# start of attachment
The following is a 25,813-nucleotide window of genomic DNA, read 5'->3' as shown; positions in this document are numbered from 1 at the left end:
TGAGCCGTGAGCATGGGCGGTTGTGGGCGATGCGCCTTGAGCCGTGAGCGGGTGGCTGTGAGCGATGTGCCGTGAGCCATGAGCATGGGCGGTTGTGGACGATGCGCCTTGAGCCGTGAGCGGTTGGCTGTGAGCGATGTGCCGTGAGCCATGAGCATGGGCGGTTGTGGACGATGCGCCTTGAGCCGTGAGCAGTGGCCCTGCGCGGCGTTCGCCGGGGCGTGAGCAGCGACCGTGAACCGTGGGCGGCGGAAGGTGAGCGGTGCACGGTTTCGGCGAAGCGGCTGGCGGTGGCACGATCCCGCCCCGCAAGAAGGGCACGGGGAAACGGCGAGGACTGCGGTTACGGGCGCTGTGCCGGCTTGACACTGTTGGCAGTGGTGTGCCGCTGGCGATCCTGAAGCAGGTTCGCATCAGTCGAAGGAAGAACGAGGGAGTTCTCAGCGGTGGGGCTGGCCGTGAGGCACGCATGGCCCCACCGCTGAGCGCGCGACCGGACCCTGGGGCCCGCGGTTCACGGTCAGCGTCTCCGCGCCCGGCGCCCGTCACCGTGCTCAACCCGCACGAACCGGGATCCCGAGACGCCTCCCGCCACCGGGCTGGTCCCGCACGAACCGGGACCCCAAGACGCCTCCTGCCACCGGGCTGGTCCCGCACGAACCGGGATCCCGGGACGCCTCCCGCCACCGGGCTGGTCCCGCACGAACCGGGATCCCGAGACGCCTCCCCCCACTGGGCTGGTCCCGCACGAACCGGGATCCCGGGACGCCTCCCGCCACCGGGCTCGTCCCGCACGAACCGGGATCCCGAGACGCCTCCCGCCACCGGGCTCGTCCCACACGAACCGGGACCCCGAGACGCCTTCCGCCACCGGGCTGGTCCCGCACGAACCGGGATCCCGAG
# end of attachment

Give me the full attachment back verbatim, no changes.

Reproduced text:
The following is a 25,813-nucleotide window of genomic DNA, read 5'->3' as shown; positions in this document are numbered from 1 at the left end:
TGAGCCGTGAGCATGGGCGGTTGTGGGCGATGCGCCTTGAGCCGTGAGCGGGTGGCTGTGAGCGATGTGCCGTGAGCCATGAGCATGGGCGGTTGTGGACGATGCGCCTTGAGCCGTGAGCGGTTGGCTGTGAGCGATGTGCCGTGAGCCATGAGCATGGGCGGTTGTGGACGATGCGCCTTGAGCCGTGAGCAGTGGCCCTGCGCGGCGTTCGCCGGGGCGTGAGCAGCGACCGTGAACCGTGGGCGGCGGAAGGTGAGCGGTGCACGGTTTCGGCGAAGCGGCTGGCGGTGGCACGATCCCGCCCCGCAAGAAGGGCACGGGGAAACGGCGAGGACTGCGGTTACGGGCGCTGTGCCGGCTTGACACTGTTGGCAGTGGTGTGCCGCTGGCGATCCTGAAGCAGGTTCGCATCAGTCGAAGGAAGAACGAGGGAGTTCTCAGCGGTGGGGCTGGCCGTGAGGCACGCATGGCCCCACCGCTGAGCGCGCGACCGGACCCTGGGGCCCGCGGTTCACGGTCAGCGTCTCCGCGCCCGGCGCCCGTCACCGTGCTCAACCCGCACGAACCGGGATCCCGAGACGCCTCCCGCCACCGGGCTGGTCCCGCACGAACCGGGACCCCAAGACGCCTCCTGCCACCGGGCTGGTCCCGCACGAACCGGGATCCCGGGACGCCTCCCGCCACCGGGCTGGTCCCGCACGAACCGGGATCCCGAGACGCCTCCCCCCACTGGGCTGGTCCCGCACGAACCGGGATCCCGGGACGCCTCCCGCCACCGGGCTCGTCCCGCACGAACCGGGATCCCGAGACGCCTCCCGCCACCGGGCTCGTCCCACACGAACCGGGACCCCGAGACGCCTTCCGCCACCGGGCTGGTCCCGCACGAACCGGGATCCCGAG